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 Home    Knowing The Right Time To Increase The Rent

 

Can I increase the rent on my property?

 

One of the best ways for landlords to decide if they should increase the rent for their property is to stay informed of the market and compare the rent on their property with similar properties in the area. After all, your property is your asset and it’s there to make you money, so the best thing you can do is stay informed!

Staying informed is just the first step and once you have established whether you should increase the rent, you’ll need to ensure you are abiding by the laws of your state. 

Most State governments have rules about when a landlord can increase the rent on their investment property. The restrictions only apply where there is an existing tenant in the property, so if you are looking to sign on a new tenant you can just change the asking rent when you advertise.

Generally speaking, if the tenant is on a fixed-term agreement, you can only increase the rent during that period if the terms of the lease agreement specifically allow for it. Otherwise, where the tenant is on a periodic (continuing) lease, in most states you must give them 60 days notice of the increase in writing (ACT and NT have shorter notice periods).

 

We have summarised some of the key points below but please see your relevant State body’s website for more information.


New South Wales (NSW)

Fair Trading

  • Fixed-term Lease (less than 2 years): You cannot increase the rent during the fixed term unless the terms of the lease specifically allow for it and define the amount. No written notice is required. 
  • Fixed-term Lease (2 years or more): Can increase the rent at any time by giving at least 60 days notice in writing however, you cannot increase the rent more than once over a 12 month period. 
  • Periodic (continuing) Lease: You can increase the rent by giving at least 60 days notice in writing and the rent can only be increased once in a 12 month period.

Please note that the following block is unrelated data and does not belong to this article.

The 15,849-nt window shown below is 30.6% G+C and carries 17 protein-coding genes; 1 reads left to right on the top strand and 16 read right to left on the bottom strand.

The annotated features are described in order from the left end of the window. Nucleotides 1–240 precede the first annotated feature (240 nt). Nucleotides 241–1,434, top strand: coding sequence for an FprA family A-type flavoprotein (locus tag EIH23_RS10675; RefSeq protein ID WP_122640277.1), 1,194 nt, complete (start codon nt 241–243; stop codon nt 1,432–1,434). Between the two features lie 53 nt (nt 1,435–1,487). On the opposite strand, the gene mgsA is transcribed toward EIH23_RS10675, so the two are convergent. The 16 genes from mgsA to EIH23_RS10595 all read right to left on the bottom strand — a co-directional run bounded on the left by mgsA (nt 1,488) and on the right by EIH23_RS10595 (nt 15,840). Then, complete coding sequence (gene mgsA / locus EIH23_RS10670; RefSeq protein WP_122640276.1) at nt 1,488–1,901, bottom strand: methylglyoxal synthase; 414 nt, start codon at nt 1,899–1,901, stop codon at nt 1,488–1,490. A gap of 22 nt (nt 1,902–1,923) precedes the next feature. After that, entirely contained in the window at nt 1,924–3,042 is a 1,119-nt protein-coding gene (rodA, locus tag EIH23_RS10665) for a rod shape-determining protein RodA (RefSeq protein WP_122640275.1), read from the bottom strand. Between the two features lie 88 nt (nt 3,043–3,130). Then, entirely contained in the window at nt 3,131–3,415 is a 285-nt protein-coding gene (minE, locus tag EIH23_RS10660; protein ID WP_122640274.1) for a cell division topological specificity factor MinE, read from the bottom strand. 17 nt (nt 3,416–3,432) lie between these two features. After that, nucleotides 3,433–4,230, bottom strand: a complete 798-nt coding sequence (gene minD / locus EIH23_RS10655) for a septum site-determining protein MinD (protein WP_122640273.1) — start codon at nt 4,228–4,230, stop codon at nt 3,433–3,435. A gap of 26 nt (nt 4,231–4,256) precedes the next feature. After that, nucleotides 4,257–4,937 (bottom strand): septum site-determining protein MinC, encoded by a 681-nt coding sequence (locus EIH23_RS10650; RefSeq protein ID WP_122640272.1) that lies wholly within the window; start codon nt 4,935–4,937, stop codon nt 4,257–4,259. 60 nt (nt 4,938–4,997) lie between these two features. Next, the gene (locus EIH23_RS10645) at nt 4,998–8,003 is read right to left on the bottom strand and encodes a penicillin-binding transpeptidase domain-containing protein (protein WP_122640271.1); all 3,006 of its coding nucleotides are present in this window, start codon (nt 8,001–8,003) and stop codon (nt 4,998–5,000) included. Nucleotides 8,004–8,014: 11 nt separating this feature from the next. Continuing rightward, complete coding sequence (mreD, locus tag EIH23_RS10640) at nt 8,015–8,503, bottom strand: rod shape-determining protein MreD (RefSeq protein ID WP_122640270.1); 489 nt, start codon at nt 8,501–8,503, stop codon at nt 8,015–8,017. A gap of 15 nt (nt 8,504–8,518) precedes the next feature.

• Notice Form: You can either write your own notice or use this form here. If writing your own notice you will need to specify the amount of the new rent, the date from which it is payable and be signed, dated and addressed to the tenant. 
  • Tenant’s Rights: Within 30 days of receiving the notice, the tenant can apply to the NSW Civil and Administrative Tribunal if they think the rent increase is excessive. The tenant can also give 21 days written notice and vacate before the rent increase kicks in.
     

Victoria (VIC)

Consumer Affairs Victoria

  • Fixed-term Lease: You cannot increase the rent during the fixed-term unless the terms of the lease specifically allow for it. If this is the case, the agreement must also state how the increase will be calculated.
  • Periodic (continuing) Lease: You can increase the rent by giving at least 60 days notice in writing but can do so only once in any 6 month period. 
  • Notice Form: The specific forms are found here.
  • Tenant’s Rights: Within 30 days of receiving the notice, the tenant can seek a rent assessment from Consumer Affairs if the tenant thinks the increase is excessive (after considering market rent). 

 

Queensland (QLD)

Residential Tenancies Authority  

  • Fixed-term Lease: You cannot increase the rent during the fixed-term unless the terms of the lease specifically allow for it and define the amount. If this is this case, you will need to give the tenant 2 months written notice. You cannot increase the rent if it has not been at least 6 months since the last rent increase, or since the tenancy started.
  • Periodic (continuing) Lease: The rent can be increased if you give the tenant at least 2 months notice in writing and it has been at least 6 months since the last rent increase, or since the tenancy started.
  • Notice Form: No specific form is required but the notice must be in writing. 
  • Tenant’s Rights: the tenant can apply to QCAT for dispute resolution if they think the rent increase is excessive. 

 

Western Australia (WA)

Consumer Protection

  • Fixed-term lease: You cannot increase the rent during the fixed-term unless the terms of the lease specifically allow for it and define the amount (in this case, the tenant should be given 60 days written notice).